Google Analytics to Logstash and Elasticsearch - The Quick and Dirty Way

Customer focused Google Analytics data can add some interesting variety to more operational dashboards. You can use a modified version of Google’s own Python example to quickly get the data into Logstash, then Elasticsearch; ready for display in your chosen dashboard package.

The Problem

Google Analytics (GA) is great, but the native interface isn’t great for displaying on an office monitor. I’ve recently been working on a Logstash –> Elasticsearch –> Grafana solution for public dashboards. Since keeping a consistent look and feel to these things is important, a hack of tab-rotating to an open Google Analytics page wasn’t going to last! I won’t pretend this solution scales particularly well, but as proof of concept or for low level use, then it works adequately. If you’re after something more full featured, there are open source plugins available (but I have an aversion to gem build etc. when it’s only a simple use case).

The Solution

Example Python client here, example Logstash configuration here.

First, follow all the steps to get your GA account ready for use via the API. Run the vanilla too, to make sure it all worked. You’ll also need to obtain the correct viewid for your GA account and environment.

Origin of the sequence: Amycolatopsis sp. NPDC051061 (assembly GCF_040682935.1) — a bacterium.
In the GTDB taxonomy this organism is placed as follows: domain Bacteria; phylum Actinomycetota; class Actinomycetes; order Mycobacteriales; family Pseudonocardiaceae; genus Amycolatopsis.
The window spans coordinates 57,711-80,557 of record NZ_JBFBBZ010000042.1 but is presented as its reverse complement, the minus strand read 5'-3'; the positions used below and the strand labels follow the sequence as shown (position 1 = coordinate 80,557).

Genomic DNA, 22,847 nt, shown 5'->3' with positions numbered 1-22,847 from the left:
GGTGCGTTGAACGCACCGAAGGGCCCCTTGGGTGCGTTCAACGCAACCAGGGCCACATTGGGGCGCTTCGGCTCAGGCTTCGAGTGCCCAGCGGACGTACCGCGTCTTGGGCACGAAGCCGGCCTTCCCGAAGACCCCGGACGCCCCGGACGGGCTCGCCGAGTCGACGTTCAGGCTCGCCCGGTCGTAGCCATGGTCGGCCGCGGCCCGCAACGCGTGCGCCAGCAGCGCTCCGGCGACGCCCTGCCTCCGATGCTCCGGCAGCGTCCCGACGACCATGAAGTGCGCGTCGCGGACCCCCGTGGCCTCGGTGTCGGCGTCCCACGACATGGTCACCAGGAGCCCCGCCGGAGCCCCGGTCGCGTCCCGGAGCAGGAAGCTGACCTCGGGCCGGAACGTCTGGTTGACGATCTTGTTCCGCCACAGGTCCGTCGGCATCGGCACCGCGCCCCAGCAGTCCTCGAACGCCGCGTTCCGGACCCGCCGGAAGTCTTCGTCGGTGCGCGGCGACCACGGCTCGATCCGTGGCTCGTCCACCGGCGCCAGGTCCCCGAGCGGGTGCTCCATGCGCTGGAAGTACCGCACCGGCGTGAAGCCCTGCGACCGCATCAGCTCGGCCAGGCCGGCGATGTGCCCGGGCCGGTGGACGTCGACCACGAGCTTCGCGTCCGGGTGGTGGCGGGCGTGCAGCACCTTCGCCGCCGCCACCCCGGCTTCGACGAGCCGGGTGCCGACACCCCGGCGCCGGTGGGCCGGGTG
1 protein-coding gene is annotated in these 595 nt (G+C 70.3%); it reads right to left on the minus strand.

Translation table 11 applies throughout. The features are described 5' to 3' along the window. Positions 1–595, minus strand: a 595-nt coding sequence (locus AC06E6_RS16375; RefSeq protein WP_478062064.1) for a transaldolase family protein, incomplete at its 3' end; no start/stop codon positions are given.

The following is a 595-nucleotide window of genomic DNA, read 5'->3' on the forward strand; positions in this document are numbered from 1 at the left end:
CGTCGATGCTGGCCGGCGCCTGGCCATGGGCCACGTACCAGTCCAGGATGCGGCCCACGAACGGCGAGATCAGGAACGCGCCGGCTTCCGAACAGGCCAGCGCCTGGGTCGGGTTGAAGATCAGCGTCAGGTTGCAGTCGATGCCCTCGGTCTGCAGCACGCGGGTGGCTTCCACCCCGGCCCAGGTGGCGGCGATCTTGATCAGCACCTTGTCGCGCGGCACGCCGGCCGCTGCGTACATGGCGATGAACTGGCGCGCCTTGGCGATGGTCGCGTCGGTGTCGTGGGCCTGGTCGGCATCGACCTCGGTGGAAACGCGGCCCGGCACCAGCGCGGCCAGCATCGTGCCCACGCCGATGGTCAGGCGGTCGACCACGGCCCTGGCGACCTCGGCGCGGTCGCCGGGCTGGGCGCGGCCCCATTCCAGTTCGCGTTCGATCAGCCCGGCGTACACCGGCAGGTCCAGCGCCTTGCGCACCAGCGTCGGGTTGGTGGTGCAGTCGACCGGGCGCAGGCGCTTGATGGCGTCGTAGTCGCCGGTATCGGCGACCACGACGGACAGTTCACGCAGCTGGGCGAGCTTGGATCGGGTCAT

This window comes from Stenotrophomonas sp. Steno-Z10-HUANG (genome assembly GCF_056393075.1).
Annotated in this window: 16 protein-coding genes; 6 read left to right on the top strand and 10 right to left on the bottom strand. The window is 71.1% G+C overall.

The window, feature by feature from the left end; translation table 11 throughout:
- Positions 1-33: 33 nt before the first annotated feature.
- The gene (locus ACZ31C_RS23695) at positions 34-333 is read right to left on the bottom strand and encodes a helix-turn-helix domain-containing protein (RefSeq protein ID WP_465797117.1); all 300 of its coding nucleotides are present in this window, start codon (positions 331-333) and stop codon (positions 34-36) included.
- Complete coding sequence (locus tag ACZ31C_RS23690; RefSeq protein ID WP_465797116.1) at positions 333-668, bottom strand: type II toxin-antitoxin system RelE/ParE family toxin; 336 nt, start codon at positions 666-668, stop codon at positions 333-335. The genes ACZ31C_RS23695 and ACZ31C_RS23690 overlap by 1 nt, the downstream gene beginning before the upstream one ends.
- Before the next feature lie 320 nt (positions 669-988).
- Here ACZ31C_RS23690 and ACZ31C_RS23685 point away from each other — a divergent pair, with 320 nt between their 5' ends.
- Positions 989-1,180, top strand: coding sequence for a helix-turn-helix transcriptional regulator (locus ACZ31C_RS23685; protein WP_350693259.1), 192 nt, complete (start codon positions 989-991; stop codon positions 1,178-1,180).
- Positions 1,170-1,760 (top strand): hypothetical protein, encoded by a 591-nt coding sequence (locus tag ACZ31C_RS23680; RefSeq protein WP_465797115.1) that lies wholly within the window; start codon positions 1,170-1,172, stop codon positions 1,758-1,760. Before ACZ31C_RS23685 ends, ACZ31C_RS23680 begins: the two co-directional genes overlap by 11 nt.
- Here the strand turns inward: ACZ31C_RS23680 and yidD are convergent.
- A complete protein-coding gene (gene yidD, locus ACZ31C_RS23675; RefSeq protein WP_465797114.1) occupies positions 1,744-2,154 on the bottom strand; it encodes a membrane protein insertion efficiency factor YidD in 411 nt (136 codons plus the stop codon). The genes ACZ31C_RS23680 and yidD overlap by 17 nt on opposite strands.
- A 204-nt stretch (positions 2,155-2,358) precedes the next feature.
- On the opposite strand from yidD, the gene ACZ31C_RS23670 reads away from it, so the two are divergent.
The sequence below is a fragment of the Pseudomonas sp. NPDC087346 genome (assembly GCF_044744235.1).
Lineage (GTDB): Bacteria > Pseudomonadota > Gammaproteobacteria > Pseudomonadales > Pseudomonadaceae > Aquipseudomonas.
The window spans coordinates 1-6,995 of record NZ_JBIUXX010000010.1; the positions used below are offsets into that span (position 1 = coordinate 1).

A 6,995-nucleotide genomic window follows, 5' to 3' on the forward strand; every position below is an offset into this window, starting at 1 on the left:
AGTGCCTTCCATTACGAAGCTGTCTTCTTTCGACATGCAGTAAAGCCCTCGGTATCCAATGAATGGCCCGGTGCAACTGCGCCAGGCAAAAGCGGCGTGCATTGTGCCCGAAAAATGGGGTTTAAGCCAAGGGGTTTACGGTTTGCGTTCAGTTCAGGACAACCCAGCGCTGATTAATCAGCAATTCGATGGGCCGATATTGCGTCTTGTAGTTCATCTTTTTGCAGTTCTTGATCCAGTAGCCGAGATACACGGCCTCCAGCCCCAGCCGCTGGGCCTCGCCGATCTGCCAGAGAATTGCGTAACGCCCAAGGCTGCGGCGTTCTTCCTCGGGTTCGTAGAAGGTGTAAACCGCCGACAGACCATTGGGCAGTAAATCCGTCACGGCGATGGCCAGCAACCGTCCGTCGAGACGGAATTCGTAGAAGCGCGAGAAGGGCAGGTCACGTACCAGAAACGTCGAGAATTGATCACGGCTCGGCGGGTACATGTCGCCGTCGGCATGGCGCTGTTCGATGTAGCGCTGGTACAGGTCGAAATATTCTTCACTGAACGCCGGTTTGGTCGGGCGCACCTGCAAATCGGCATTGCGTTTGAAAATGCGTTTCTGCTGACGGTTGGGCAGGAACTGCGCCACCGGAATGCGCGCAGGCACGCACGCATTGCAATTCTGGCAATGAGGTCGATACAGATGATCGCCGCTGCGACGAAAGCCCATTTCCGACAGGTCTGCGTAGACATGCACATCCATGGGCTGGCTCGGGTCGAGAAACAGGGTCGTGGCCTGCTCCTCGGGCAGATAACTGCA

Next, scrap the print_response function and use json.dumps to print the response straight to the console as JSON. Make sure the only thing that is printed by your Python client is the GA response in JSON, otherwise Logstash won’t be happy.

If you’re using the ga:nthDay dimension, you’ll also want to convert the 0000 codes into actual time stamps. The example Python client does this by grabbing hold of the day code and calculating an offset from now. Remember the nthDay metric starts at 0000 for your date range. So if you have a date range of 30daysAgo - today, then you need to subtract the nthDay code from 30, then subtract that many days from today. That way 0030 = today. In the example I’ve hard coded a time of 0600 for laziness, because I know this data will be consumed in day-long buckets (so hour doesn’t matter).

Now it’s just a case of getting Logstash to run the code and consume the output. The example configuration uses the exec input plugin to run the Python script, reads the output JSON and creates documents based on it. Pulling fields from the JSON is determined purely by their position in the array, which is a tripping point if you change the Python client. The date filter would also need updating if you decided to use a different format (but that data is so short-lived, I would wonder why!).

In Summary

Using the example Python client and Logstash configuration, a single document is created in Elasticsearch for each day, showing the total number of sessions. It even updates today’s document with the latest figure each hour. Taking care to time stamp the documents with their related day, also makes graphing in Grafana or Kibana a lot easier. I would encourage you to use the metrics and dimensions explorer to see what interesting data you could pull.